CWC meeting | Sonia says Congress needs to put its house in order

‘If we do not face up to the reality, if we do not look the facts in the face, we will not draw the right lessons,’ interim Congress chief Sonia Gandhi says at the virtual CWC meeting

Updated - May 10, 2021 10:24 pm IST

Published - May 10, 2021 12:40 pm IST - New Delhi

Sonia Gandhi.

Sonia Gandhi.

The recent Assembly elections are clear indication that the Congress needs to put its house in order, party president Sonia Gandhi told a virtual meeting of the Congress Working Committee (CWC) on Monday as she announced setting up of a fact finding group to analyze the results.

The meeting, convened to discuss the party’s performance in recent Assembly polls as well as the election of a new party president, unanimously adopted a resolution to defer internal polls until the COVID situation came under control.

Also read: Debate on Congress’ debacle in Assembly elections can wait, says Kapil Sibal

Even though some members asked the former party chief Rahul Gandhi to take over again, he was not present in the meeting, stating that he is recovering from the COVID infection that he contracted last month.

“We need to candidly understand why in Kerala and Assam we failed to dislodge the incumbent governments, and why in West Bengal we drew a complete blank. These will yield uncomfortable lessons, but if we do not face up to the reality, if we do not look the facts in the face, we will not draw the right lessons...These results tell us clearly that we need to put our house in order,” Ms. Gandhi said in her opening remarks.

Also read: T.N. Assembly Elections | Congress winning less than 20 seats is a defeat, says party’s tech cell head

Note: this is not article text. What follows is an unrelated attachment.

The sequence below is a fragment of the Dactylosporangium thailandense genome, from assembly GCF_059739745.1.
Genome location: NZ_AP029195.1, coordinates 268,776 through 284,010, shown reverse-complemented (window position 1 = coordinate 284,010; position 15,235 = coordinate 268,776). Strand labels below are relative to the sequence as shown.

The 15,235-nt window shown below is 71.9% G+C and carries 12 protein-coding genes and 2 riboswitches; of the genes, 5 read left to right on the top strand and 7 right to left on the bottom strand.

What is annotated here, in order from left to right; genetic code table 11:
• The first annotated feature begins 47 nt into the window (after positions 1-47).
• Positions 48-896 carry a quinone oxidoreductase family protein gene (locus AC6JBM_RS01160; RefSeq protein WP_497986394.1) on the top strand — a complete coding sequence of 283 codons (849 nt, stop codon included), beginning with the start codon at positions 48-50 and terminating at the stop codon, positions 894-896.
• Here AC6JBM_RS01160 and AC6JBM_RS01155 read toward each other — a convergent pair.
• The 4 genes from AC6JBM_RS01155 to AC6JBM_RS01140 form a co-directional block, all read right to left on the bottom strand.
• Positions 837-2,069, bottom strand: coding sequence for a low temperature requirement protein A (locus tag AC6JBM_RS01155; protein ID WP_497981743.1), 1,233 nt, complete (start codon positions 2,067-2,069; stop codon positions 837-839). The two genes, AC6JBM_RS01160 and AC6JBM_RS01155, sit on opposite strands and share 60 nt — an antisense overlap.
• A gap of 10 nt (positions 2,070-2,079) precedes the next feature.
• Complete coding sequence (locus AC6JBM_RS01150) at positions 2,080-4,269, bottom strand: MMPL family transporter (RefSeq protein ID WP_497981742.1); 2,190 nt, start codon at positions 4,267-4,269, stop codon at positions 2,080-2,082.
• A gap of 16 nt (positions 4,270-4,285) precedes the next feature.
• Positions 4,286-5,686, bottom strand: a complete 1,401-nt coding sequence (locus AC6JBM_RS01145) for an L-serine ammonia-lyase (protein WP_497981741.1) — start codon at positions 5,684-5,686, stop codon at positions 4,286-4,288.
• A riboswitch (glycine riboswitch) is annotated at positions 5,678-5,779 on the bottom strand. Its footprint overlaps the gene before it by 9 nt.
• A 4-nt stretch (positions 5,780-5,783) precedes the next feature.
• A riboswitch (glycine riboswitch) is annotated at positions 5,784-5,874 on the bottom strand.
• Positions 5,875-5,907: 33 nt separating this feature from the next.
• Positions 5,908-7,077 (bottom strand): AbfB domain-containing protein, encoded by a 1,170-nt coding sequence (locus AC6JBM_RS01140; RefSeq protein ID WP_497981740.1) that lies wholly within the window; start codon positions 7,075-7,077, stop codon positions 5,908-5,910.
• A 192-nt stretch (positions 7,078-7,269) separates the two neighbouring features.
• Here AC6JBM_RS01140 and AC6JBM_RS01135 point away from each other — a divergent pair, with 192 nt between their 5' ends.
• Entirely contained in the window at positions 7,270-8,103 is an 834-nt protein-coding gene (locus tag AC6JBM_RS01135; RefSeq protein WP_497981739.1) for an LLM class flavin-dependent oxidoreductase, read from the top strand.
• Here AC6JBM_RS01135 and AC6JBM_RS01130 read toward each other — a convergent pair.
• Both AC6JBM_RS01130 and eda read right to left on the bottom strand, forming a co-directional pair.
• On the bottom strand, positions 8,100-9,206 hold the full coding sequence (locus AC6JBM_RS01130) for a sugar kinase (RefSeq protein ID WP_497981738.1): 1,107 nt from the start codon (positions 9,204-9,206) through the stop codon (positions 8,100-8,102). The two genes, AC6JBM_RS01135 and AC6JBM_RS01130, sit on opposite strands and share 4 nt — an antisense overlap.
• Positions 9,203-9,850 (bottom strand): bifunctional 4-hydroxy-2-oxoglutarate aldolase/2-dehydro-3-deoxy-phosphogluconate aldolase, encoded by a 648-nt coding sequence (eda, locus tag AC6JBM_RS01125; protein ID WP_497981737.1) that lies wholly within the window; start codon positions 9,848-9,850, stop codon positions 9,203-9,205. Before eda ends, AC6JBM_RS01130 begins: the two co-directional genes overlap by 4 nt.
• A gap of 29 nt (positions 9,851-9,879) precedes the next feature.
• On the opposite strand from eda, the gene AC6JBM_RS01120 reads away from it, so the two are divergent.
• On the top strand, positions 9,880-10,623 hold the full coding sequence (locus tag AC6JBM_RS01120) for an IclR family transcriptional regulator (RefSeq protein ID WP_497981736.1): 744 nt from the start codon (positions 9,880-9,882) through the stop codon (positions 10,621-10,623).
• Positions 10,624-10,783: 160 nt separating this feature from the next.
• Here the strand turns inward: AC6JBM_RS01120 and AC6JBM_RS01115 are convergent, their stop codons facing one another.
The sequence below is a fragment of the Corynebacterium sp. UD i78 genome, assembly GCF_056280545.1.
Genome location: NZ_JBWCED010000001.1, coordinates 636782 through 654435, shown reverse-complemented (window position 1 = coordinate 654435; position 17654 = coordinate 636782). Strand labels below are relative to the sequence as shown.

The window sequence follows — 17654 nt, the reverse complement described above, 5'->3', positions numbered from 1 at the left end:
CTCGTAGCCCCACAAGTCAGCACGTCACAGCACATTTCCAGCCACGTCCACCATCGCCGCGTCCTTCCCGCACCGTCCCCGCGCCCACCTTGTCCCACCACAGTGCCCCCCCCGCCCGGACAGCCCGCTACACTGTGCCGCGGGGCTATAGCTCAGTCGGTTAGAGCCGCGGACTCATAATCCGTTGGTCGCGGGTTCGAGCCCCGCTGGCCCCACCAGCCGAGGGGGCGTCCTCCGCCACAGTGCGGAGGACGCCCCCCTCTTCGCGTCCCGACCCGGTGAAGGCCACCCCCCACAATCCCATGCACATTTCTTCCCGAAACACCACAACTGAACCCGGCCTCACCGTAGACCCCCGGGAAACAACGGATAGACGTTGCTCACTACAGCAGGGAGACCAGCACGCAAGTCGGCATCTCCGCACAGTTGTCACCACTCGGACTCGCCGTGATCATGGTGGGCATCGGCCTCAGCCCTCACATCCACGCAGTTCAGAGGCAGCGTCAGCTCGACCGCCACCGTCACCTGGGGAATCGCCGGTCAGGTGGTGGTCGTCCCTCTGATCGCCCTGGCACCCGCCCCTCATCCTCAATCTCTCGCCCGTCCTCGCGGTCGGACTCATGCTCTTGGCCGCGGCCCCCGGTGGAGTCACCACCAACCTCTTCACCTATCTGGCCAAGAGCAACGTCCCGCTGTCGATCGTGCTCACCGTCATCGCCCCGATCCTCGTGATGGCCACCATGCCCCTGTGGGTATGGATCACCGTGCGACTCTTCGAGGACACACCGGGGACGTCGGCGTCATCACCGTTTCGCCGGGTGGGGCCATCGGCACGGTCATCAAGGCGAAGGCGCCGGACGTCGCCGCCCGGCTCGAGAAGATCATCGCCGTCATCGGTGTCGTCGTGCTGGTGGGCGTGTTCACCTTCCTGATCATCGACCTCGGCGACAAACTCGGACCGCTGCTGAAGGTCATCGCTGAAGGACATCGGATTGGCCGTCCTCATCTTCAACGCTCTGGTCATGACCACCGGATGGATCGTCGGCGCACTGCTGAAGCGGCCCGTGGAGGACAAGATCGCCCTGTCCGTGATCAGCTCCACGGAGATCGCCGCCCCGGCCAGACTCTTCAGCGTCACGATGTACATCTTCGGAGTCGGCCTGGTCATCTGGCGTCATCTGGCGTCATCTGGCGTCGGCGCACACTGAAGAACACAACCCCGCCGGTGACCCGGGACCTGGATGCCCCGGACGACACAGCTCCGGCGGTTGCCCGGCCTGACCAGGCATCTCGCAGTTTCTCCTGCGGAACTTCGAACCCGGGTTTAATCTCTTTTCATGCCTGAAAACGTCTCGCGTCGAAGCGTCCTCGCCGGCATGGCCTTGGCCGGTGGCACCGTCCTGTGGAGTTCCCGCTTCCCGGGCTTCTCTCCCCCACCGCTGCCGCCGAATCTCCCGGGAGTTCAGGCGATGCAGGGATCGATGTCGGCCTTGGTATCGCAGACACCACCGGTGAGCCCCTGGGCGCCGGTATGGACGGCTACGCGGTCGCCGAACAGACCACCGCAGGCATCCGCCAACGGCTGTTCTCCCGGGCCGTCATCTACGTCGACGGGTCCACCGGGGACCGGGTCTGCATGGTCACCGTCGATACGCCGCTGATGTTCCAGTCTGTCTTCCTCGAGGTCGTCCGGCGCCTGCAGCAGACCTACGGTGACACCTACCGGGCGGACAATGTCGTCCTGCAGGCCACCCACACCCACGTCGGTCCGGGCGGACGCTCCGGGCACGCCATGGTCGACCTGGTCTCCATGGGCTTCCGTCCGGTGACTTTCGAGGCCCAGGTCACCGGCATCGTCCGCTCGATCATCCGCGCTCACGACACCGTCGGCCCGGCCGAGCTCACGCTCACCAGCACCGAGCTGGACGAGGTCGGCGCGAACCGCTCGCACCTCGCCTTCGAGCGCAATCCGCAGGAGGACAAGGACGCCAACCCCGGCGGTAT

Her comments set the stage for an intense debate as senior leaders questioned the party’s decision to choose allies, especially in Assam and Bengal. Congress general secretaries and State in-charges — Jitender Singh for Assam, Tariq Anwar for Kerala, Jitin Prasada for West Bengal and Dinesh Gundu Rao for Tamil Nadu and Puducherry — gave presentations on their respective States.

Sources said Digvijaya Singh, who had earlier handled Assam a general secretary, pointed out that he had always opposed any alliance with Badruddin Ajmal’s All India United Democratic Front (AIUDF) for its potential to polarise voters.

Also read:  Should the Gandhis disengage from the Congress?

The general secretary for Assam, however, argued that regional parties like Raijor Dal and Axom Jatiya Parishad split anti-BJP votes in the State and the party would have formed the government if it had secured 68,000 votes more.

Ghulam Nabi Azad, a prominent member of Congress’ group of 23 dissenters, not only endorsed Mr Singh but questioned the party’s alliance in Bengal, especially the Indian Secular Front founded by the cleric of Furfura Sharif Abbas Siddiqui.

Since the move was seen as trying to divide Trinamool chief Mamata Banerjee’s support base among minorities, Mr Azad asked if it would not have helped the BJP. He suggested that key decisions like choosing an ally should not be left to the State leader and suggested that a central committee should deliberate on such issues.

He also pointed out that the party had suffered one of its worst defeats in Kerala that usually elected a new government every five years.

Also read: India sinking under Modi govt.’s incompetence and indifference, says Sonia

Backing Mr Azad, another G-23 member, Anand Sharma, said the CWC should give a call to all progressive, democratic, non-BJP parties to come together. He is also learnt to have pointed out that calling for introspection was not going against the party. Quoting Mr. Gandhi to argue that only the Congress allows divergence of views within, he is learnt to have said the ‘virus of intolerance’ shouldn’t afflict the party.

While Mr Anwar put the loss in Kerala to infighting and the Left Front government's handling of pandemic, Mr Prasada said the party workers in West Bengal were divided over the support to the Left parties but the State leadership insisted on it.

Ms Gandhi, said sources, then asked him to put it down in writing that the central leadership had not insisted on any particular alliance in Bengal.

On the question of a electing a new party chief, though the CWC had discussed a tentative schedule of internal polls, Rajasthan Chief Minister Ashok Gehlot objected to it during a pandemic and was backed by Mr Azad.

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